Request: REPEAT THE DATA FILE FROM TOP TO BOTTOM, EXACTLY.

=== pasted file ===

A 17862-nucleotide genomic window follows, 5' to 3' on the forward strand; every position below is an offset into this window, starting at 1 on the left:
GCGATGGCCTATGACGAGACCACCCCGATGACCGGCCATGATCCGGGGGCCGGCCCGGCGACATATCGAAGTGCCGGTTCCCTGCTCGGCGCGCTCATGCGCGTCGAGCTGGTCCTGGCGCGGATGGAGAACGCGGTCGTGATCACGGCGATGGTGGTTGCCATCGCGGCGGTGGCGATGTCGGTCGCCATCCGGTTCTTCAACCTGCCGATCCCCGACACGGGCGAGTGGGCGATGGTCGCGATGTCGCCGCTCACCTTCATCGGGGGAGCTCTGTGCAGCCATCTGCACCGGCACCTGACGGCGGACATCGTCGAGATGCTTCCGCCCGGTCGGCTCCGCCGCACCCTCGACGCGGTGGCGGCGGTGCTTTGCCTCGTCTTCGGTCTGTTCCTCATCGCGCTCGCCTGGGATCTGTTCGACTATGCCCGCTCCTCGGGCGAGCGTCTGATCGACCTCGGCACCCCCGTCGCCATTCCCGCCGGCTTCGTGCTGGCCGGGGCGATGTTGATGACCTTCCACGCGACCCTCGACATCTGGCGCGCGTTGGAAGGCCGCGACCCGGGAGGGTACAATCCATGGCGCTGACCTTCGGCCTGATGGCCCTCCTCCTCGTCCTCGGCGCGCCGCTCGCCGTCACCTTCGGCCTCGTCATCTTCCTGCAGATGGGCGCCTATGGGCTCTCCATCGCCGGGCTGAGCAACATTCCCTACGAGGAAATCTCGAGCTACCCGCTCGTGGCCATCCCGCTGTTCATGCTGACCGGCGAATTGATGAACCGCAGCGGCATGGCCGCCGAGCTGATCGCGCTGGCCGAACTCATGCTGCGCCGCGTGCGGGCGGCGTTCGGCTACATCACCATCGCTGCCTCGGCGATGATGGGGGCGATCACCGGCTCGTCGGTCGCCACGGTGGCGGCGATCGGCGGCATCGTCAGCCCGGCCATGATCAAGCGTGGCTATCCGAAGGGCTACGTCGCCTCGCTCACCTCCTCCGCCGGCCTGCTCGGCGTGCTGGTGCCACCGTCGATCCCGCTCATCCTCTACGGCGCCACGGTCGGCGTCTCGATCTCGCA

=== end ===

A 17862-nucleotide genomic window follows, 5' to 3' on the forward strand; every position below is an offset into this window, starting at 1 on the left:
GCGATGGCCTATGACGAGACCACCCCGATGACCGGCCATGATCCGGGGGCCGGCCCGGCGACATATCGAAGTGCCGGTTCCCTGCTCGGCGCGCTCATGCGCGTCGAGCTGGTCCTGGCGCGGATGGAGAACGCGGTCGTGATCACGGCGATGGTGGTTGCCATCGCGGCGGTGGCGATGTCGGTCGCCATCCGGTTCTTCAACCTGCCGATCCCCGACACGGGCGAGTGGGCGATGGTCGCGATGTCGCCGCTCACCTTCATCGGGGGAGCTCTGTGCAGCCATCTGCACCGGCACCTGACGGCGGACATCGTCGAGATGCTTCCGCCCGGTCGGCTCCGCCGCACCCTCGACGCGGTGGCGGCGGTGCTTTGCCTCGTCTTCGGTCTGTTCCTCATCGCGCTCGCCTGGGATCTGTTCGACTATGCCCGCTCCTCGGGCGAGCGTCTGATCGACCTCGGCACCCCCGTCGCCATTCCCGCCGGCTTCGTGCTGGCCGGGGCGATGTTGATGACCTTCCACGCGACCCTCGACATCTGGCGCGCGTTGGAAGGCCGCGACCCGGGAGGGTACAATCCATGGCGCTGACCTTCGGCCTGATGGCCCTCCTCCTCGTCCTCGGCGCGCCGCTCGCCGTCACCTTCGGCCTCGTCATCTTCCTGCAGATGGGCGCCTATGGGCTCTCCATCGCCGGGCTGAGCAACATTCCCTACGAGGAAATCTCGAGCTACCCGCTCGTGGCCATCCCGCTGTTCATGCTGACCGGCGAATTGATGAACCGCAGCGGCATGGCCGCCGAGCTGATCGCGCTGGCCGAACTCATGCTGCGCCGCGTGCGGGCGGCGTTCGGCTACATCACCATCGCTGCCTCGGCGATGATGGGGGCGATCACCGGCTCGTCGGTCGCCACGGTGGCGGCGATCGGCGGCATCGTCAGCCCGGCCATGATCAAGCGTGGCTATCCGAAGGGCTACGTCGCCTCGCTCACCTCCTCCGCCGGCCTGCTCGGCGTGCTGGTGCCACCGTCGATCCCGCTCATCCTCTACGGCGCCACGGTCGGCGTCTCGATCTCGCA